CHARLOTTE — A statue of former Carolina Panthers owner Jerry Richardson, who was accused in 2017 of making sexually suggestive comments to women and a racial slur directed at a black team scout, was lifted from its pedestal outside the team’s stadium and taken away Wednesday.
“We were aware of the most recent conversation surrounding the Jerry Richardson statue and are concerned there may be attempts to take it down,” a team statement said. “We are moving the statue in the interest of public safety.”
The statement did not elaborate on the information that prompted the removal of the 13-foot statue, which was originally placed outside the north gate of Bank of America Stadium in 2016 as a gift from team minority partners honoring Richardson’s 80th birthday.
A team spokesman would not say if the statue was coming down for good.
Richardson’s spokesman, Jim Gray, said in a email to The Associated Press that Richardson has made no public comments about the Panthers or the NFL since the sale of the team and “doesn’t plan to do so now as a private citizen.”
“He has worked to treat all people fairly in his business and personal lives and, like many other Americans, is troubled by recent events in Minneapolis, Charlotte, and around the country,” Gray said.
In December 2017, Richardson announced that he was putting the team up for sale after a Sports Illustrated report, citing unidentified sources, said he made suggestive comments to women and on at least one occasion directed a racial slur at an African American team scout.
The report stated that settlements in the accusations against Richardson came with non-disclosure requirements forbidding the parties from discussing the details. The league also fined Richardson $2.75 million over the misconduct allegations.
Aerial video on Wednesday showed a huge crane lift the statue, which poses Richardson extending a football with his left arm.
The statue was then placed on a flat-bed tractor-trailer parked nearby. Workers covered the statue with tarps and strapped it to the trailer. Two panther statues that flanked Richardson’s statue, one prowling and one lunging, also were removed.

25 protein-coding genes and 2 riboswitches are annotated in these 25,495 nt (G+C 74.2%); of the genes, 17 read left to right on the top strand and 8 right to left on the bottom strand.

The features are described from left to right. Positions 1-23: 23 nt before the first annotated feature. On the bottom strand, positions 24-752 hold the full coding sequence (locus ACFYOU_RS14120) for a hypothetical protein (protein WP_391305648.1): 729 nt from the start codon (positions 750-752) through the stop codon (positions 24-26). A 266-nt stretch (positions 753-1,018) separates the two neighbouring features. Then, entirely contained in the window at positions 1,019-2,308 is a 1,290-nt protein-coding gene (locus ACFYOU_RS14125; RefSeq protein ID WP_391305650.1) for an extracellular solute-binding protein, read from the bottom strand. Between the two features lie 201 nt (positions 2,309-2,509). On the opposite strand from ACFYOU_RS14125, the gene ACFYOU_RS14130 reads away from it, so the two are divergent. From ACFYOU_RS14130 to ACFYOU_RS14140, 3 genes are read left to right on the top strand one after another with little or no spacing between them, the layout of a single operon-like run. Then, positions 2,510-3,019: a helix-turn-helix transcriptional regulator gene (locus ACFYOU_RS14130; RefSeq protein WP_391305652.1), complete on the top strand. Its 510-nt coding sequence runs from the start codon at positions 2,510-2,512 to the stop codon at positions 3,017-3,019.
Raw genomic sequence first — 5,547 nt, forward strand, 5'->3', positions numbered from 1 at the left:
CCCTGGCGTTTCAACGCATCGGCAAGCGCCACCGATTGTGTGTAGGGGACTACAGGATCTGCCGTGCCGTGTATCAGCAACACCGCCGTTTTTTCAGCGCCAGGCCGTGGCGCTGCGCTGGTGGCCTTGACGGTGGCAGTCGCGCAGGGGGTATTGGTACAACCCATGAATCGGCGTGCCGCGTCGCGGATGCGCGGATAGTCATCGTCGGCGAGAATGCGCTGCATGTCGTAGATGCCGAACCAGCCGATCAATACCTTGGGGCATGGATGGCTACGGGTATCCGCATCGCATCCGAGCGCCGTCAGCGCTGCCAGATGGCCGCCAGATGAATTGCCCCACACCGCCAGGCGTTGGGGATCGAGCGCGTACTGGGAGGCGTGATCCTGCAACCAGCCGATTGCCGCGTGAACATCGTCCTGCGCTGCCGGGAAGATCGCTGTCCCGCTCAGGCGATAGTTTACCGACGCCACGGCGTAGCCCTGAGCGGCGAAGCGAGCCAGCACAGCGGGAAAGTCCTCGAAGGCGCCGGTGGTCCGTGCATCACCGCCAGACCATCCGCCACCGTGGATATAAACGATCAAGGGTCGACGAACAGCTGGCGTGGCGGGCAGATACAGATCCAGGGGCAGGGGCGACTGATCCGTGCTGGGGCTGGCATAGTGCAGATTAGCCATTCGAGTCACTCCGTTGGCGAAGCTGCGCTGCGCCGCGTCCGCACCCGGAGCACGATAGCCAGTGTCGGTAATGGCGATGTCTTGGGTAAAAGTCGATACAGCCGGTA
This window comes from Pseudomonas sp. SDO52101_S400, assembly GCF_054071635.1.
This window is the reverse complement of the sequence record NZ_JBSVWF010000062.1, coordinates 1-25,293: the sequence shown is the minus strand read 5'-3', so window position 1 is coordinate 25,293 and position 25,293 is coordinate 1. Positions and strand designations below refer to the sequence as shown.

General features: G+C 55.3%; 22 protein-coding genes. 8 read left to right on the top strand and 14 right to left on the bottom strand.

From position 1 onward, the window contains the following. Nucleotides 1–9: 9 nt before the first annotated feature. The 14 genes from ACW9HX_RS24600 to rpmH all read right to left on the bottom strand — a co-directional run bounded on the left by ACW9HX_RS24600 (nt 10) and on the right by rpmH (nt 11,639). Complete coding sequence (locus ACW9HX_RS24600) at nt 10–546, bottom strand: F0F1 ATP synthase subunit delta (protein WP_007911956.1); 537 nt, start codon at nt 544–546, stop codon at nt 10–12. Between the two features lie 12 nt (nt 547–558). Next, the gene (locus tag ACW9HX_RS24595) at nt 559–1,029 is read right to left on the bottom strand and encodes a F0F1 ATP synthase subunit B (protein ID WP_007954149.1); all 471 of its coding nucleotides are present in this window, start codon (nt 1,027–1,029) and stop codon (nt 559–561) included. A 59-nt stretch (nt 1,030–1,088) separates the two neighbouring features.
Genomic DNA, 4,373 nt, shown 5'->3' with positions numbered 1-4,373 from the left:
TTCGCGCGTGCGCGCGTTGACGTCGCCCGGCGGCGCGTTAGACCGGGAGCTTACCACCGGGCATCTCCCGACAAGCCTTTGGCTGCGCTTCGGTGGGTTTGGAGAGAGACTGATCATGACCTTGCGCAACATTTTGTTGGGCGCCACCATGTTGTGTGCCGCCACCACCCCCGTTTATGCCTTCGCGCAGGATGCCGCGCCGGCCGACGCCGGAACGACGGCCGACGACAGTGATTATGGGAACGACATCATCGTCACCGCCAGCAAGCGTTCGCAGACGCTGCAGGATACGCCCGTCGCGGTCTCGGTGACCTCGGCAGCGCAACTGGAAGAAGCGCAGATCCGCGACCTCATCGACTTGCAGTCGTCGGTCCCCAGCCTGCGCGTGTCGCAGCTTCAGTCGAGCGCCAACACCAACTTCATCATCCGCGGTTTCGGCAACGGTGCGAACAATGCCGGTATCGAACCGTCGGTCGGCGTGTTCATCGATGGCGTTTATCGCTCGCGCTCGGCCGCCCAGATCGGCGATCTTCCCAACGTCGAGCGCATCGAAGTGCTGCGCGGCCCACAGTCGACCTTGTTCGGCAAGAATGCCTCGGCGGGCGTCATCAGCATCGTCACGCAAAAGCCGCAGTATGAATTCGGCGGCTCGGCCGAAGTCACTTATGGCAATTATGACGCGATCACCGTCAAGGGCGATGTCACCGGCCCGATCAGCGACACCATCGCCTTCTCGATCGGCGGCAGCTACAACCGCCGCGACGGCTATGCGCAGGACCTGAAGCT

There were few onlookers to the operation, but Jehiah White, 24, suggested it was time for it to the statue to be removed.
“There is a lot of progress being made in Charlotte. I’m actually surprised the protesters haven’t gotten to it already. But this means a lot,” White said. “We don’t have any room for racist people or misogynist people. … This means a lot for Charlotte and the United States in general.”
Defensive back Tre Boston said it was in the community’s interest that the statue come down.
“And for me, the Carolina Panthers hold ourselves to a standard and we hold ourselves with pride that we do the right things around here,” Boston said on a conference call. “So we thought again it was the best thing for everybody.”
A former Baltimore Colts player, Richardson and his ownership group paid $206 million in 1993 for an expansion team. He had been the team’s only owner until David Tepper paid $2.2 billion for the club in 2018. As a condition of the purchase, Tepper said at his introduction as the new owner in July 2018 that he was contractually obligated to leave Richardson’s statue in place.
The Panthers began play in 1995 but have never delivered on Richardson’s promise of winning a Super Bowl. They lost after the 2003 and 2015 seasons.